and the 2009 Au Pair of the Year is … a “manny!”

Yes, this year’s au pair of the year award from Cultural Care went to a young man from Brazil, Ricardo Silva de Araújo, who works for an American family living in Richmond, Virginia. So yeah, I admit, when I first heard that a guy one the award, which is not easy (this year there were 50,000 nominees), I had to wonder just how great this guy could be that he deserved the award. But this guy does seem great and really does deserve the award.

Ricardo works for a family who has a handicapped 16-year-old boy who is nonverbal. According to the host family, Ricardo has been an excellent caregiver and has treated their son as a normal teenager, which is something no one had really done before. For more about Ricardo and the Au Pair of the Year award, click here.

Hats off to Ricardo – way to represent the male au pairs!

can guys be Au Pairs too?

This site – and others as well – are admittedly very girl-centered, so the boys out there might be wondering where they fit in. While taking care of children tends to be a female dominated field, there are young men who work as au pairs, and they apparently do a very good job. Some governments, such as in the UK, are even working towards encouraging more guys to take on the au pair job.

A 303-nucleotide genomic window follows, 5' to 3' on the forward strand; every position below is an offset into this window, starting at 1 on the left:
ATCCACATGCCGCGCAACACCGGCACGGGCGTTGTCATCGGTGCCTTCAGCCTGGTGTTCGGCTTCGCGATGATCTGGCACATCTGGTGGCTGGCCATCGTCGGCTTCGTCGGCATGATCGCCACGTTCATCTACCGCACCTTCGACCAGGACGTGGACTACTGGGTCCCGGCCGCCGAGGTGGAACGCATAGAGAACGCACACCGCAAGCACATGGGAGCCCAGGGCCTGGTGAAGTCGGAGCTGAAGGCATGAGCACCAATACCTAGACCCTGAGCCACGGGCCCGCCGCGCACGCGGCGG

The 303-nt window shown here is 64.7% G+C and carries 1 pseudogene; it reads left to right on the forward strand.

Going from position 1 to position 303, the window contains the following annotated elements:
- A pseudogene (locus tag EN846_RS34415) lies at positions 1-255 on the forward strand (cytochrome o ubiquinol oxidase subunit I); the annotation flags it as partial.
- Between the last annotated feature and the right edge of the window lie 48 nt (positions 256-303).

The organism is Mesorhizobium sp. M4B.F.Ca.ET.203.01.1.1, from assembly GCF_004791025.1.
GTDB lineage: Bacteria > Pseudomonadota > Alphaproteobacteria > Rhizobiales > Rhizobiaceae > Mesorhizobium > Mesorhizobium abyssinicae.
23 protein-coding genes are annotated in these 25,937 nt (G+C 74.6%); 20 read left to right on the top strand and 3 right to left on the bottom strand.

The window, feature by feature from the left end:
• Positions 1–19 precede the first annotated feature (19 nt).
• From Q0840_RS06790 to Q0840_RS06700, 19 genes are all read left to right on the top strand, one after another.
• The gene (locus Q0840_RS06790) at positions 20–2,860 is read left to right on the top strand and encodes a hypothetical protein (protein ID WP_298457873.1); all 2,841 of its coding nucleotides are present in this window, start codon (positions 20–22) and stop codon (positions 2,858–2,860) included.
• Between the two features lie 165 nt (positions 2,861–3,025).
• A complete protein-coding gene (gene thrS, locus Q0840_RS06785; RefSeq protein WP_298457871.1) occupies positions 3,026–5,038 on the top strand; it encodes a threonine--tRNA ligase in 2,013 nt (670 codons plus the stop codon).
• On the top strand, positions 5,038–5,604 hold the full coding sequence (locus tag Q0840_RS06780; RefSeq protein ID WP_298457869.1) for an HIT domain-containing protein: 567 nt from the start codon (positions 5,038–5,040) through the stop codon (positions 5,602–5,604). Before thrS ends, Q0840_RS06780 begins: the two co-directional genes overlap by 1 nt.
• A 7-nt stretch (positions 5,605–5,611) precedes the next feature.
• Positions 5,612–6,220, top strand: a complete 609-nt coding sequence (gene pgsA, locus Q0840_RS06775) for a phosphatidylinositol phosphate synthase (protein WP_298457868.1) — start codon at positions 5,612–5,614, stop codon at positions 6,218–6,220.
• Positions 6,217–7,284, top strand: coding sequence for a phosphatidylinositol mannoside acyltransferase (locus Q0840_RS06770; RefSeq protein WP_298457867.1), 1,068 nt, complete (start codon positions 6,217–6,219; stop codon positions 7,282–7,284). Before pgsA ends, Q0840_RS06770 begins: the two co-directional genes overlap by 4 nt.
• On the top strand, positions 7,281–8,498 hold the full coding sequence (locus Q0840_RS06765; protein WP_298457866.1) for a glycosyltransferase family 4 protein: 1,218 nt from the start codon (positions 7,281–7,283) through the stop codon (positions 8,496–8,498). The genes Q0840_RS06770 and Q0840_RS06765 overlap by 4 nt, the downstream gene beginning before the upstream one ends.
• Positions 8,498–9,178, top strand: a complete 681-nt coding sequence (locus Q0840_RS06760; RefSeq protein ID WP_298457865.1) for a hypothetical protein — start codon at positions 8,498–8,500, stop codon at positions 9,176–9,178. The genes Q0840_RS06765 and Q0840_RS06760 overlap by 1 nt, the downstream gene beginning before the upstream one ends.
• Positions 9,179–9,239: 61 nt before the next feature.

There are many benefits for choosing male au pairs. From what I’ve seen, male au pairs (or ‘mannies,’ as they are frequently called) are actually easier to deal with than female au pairs. Are we surprised? We probably shouldn’t be. Apparently they are more flexible, more practical, and don’t run home as quickly as the girls do if things aren’t going perfectly. They also are happier with simpler accommodations and are willing to do more of the housework without complaint.

That said, there are families in which male au pairs fit in better. Host families with younger children prefer female au pairs, as they tend to be more nurturing and better prepared to deal with the demands of infants and toddlers. But for families with older, more active children, males work very well. The male preference for action and physicality makes them perfect for kids who need to get out and play. They also help with their sports practice, and are surprisingly creative, according to some of the families out there with male au pairs.

Although female au pairs still ‘dominate the field,’ more and more families are turning to guys. Male au pairs are becoming especially popular among single moms, who appreciate having male role models for their children.

Of course, the benefits for the ‘mannies’ are the same as for the girls. They are motivated by a chance to live in another country inexpensively, learn or perfect a foreign language, and get to know another culture firsthand. Many are also looking for an interesting way to spend a gap year, taking a break between studies or career changes.

So for the guys out there wondering – perhaps secretly! – if they can be au pairs, the answer is a loud, resounding ‘YES.’ Give it a shot!